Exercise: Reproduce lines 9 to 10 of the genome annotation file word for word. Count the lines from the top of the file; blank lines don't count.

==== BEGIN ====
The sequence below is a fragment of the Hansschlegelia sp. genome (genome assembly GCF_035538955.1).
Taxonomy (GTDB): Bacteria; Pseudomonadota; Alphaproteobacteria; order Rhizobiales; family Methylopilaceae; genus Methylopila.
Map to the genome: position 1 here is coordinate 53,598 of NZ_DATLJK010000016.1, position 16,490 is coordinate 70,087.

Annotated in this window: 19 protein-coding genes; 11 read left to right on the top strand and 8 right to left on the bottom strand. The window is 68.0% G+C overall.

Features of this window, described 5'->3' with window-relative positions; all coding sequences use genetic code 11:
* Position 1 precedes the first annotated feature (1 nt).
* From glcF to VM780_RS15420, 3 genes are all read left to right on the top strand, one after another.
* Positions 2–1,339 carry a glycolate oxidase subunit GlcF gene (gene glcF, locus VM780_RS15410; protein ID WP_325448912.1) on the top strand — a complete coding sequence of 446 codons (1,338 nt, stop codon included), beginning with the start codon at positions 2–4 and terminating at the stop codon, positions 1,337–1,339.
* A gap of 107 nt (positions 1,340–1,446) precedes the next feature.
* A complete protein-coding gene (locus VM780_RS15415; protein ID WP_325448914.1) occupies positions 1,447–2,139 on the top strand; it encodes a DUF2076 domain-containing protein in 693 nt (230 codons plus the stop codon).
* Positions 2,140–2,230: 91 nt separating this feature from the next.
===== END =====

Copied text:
* A gap of 107 nt (positions 1,340–1,446) precedes the next feature.
* A complete protein-coding gene (locus VM780_RS15415; protein ID WP_325448914.1) occupies positions 1,447–2,139 on the top strand; it encodes a DUF2076 domain-containing protein in 693 nt (230 codons plus the stop codon).